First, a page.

Time is running out to avoid penalties in the Medicare PQRS program. What you report will determine your 2016 penalty status. To avoid the 2016 penalty, an eligible provider (EP) must report 3 PQRS measures in calendar year 2014. There may still be time to avoid this penalty by reporting quality data through a CMS qualified registry or EHR. More information on the PQRS requirements and reporting options are available on the CMS website. The deadlines for reporting 2014 quality data are as follows, as reported by CMS:

Reporting Method Submission Period Submission Deadline Time(All Times are Eastern)
EHR Direct or Data Submission Vendor that is certified EHR technology (CEHRT) 1/1/15 - 2/28/15 8:00 p.m.
Qualified clinical data registries (QCDRs) (using QRDA III format) reporting for PQRS and the clinical quality measure (CQM) component of meaningful use for the Medicare Electronic Health Record (EHR) Incentive Program 1/1/15 - 2/28/15 8:00 p.m.
Group practice reporting option (GPRO) Web Interface 1/26/15 - 3/20/15 8:00 p.m.
Qualified registries 1/1/15 - 3/31/15 8:00 p.m.
QCDRs (using XML format) reporting for PQRS only 1/1/15 - 3/31/15 8:00 p.m.
Maintenance of Certification Organizations (MOCs) 1/1/15 - 3/31/15 8:00 p.m.

In addition to the PQRS penalty, a Value-Based Payment Modifier (Value Modifier) will apply starting in 2016 to physician group practices of 10 or more eligible professionals (EPs). This Value Modifier will adjust Medicare physician payments based on a quality and cost assessment completed by CMS, relying on PQRS for quality data analysis. Therefore, physicians in practices of 10 or more EPs must meet 2014 PQRS criteria or face penalties in both the PQRS and Value Modifier programs in 2016.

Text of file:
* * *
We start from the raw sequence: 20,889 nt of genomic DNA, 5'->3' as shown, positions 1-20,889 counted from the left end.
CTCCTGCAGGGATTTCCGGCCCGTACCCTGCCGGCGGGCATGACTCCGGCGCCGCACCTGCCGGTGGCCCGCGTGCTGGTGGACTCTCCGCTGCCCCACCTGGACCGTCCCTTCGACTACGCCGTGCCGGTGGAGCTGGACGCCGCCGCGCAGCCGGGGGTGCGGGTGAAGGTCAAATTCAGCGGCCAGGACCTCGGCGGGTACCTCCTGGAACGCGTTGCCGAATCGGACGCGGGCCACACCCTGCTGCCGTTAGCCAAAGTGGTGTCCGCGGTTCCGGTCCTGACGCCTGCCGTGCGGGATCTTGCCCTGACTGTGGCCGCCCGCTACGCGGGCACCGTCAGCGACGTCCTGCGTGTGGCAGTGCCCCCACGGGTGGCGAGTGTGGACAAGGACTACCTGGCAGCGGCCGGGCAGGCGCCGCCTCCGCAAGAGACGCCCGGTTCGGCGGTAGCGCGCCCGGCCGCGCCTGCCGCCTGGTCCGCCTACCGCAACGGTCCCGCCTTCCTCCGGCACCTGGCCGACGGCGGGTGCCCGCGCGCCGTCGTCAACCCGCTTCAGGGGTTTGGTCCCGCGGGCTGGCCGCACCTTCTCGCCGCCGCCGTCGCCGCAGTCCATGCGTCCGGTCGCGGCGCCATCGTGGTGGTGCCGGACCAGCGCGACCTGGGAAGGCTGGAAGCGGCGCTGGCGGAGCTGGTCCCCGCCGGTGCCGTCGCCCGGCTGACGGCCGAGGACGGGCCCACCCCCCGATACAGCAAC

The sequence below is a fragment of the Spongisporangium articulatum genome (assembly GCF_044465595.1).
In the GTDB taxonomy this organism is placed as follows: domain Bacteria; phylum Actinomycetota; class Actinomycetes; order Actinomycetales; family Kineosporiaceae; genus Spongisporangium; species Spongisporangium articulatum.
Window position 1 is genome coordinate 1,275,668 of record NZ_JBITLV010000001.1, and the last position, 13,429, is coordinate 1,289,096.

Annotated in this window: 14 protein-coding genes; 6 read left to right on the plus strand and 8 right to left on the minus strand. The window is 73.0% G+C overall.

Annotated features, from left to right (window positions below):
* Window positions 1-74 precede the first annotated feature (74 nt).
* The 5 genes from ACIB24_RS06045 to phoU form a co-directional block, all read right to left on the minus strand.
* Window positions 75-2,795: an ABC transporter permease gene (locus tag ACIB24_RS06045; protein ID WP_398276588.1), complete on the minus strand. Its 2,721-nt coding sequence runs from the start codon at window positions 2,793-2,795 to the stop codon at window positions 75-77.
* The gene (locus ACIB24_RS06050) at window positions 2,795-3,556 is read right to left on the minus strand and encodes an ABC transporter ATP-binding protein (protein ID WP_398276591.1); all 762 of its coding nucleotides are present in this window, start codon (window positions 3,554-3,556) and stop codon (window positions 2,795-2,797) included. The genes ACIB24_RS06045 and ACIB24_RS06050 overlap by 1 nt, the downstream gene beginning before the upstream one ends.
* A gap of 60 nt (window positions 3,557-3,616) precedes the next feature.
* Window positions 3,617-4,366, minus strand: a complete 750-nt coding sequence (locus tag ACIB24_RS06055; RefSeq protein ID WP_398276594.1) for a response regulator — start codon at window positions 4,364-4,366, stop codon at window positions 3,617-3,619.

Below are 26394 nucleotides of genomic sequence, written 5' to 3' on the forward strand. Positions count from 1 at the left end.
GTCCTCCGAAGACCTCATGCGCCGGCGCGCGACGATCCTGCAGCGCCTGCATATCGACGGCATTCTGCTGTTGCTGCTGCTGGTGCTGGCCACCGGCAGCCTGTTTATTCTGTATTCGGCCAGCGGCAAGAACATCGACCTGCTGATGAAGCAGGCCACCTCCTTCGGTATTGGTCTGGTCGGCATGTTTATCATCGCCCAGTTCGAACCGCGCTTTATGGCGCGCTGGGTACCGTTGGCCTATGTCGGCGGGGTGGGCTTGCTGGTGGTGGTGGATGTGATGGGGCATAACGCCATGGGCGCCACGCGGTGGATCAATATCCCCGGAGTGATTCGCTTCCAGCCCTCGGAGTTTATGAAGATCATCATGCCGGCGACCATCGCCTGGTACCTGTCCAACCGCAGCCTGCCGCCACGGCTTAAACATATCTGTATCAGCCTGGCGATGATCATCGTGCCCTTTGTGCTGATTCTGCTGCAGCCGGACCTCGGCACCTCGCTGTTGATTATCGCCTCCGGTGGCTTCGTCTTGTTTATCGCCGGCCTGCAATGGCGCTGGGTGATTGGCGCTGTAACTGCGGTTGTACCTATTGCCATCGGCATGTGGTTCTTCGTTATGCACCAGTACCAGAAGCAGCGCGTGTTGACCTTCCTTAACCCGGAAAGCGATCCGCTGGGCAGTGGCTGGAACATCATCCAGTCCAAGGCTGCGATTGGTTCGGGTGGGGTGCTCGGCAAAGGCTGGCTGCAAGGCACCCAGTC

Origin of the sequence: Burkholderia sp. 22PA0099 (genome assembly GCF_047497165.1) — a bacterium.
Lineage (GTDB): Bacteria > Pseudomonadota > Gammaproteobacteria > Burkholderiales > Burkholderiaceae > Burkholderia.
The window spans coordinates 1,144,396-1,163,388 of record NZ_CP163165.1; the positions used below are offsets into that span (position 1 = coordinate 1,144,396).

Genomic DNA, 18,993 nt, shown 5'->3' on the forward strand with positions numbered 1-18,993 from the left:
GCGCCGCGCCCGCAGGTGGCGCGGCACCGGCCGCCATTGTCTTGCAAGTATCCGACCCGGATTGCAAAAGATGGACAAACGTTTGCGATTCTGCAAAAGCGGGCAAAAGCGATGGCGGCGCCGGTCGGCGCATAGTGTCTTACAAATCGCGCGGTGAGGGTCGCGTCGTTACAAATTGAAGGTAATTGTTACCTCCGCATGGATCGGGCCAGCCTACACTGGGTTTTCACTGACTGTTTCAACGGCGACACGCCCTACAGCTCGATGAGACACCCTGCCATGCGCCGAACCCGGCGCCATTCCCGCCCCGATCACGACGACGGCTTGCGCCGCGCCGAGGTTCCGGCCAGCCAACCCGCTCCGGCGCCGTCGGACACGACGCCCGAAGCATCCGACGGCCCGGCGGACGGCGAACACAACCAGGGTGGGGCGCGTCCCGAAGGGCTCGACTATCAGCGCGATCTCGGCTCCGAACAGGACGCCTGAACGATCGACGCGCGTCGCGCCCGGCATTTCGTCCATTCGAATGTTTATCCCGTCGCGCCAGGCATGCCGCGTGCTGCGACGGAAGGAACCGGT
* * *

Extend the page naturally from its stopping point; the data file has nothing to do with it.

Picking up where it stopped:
To learn more about how you can act now to avoid these penalties, attend the upcoming NCMS-hosted Webinar on January 21 explaining how it is not too late to send in the data for 2014 and avoid the 2016 penalties. Watch the NCMS website and the Bulletin for details.
For questions, please contact North Carolina Medical Society (NCMS) Director of Health Policy, Jennifer Gasperini, 919-833-3836 X152 or the NCMS Director of Practice Improvement Terri Gonzalez, 919-833-3836 X123, or visit our Marketplace page to view an NCMS-approved vendor list.


CMS Accepting Suggestions for PQRS Measures

The Centers for Medicare & Medicaid Services (CMS) currently is accepting quality measure suggestions for potential inclusion in the Physician Quality Reporting System (PQRS) for future rule-making years. These measures are used not only for the purposes of the PQRS program, but additional value-based initiatives such as the Medicare Shared Savings Program and Value-Based Payment Modifier (VBPM). Having a deep understanding of these measures will be increasingly important, particularly as CMS continues to phase-in implementation of the VBPM to all physicians starting in 2017. To learn more about the call for measures, visit the CMS website.


We Know the Troubles You’ve Seen

In June 2013, NCMS already knew the transition from HP’s legacy Medicaid claims system to CSC’s NCTracks would present challenges for physicians across the state.  So in advance of the July 1 go-live date, NCMS launched its NCTracks Trouble Log, a straightforward web-based form designed to allow medical practices to report their problems to us with ease.
We didn’t realize at the time how critical this tool would become over the next six months, especially. In the troubled early days of NCTracks, our Trouble Log was flooded with responses, ranging from incredibly detailed accounts of system failures to desperate pleas for help. Physician practices, hospital systems, dentists, chiropractors and other provider types used the Trouble Log to share their experiences.
This data allowed NCMS to identify common problems with the system and report those to CSC and NCDHHS for resolution. It also allowed us to escalate urgent problems immediately and ensure that medical practices in dire need received immediate attention. To date the Log received 200 separate complaints involving thousands of doctors and patients.
Having served its purpose (and then some!) we are decommissioning the Trouble Log and removing it from our website, a year-and-a-half after its launch. Our NCTracks advocacy efforts, of course, will continue, as there are still many folks out there experiencing problems and many system improvements that CSC has forthcoming.  Please continue to notify us about difficulties you encounter by emailing or calling Belinda McKoy, NCMS Solution Center Coordinator, 919-833-3836 X142.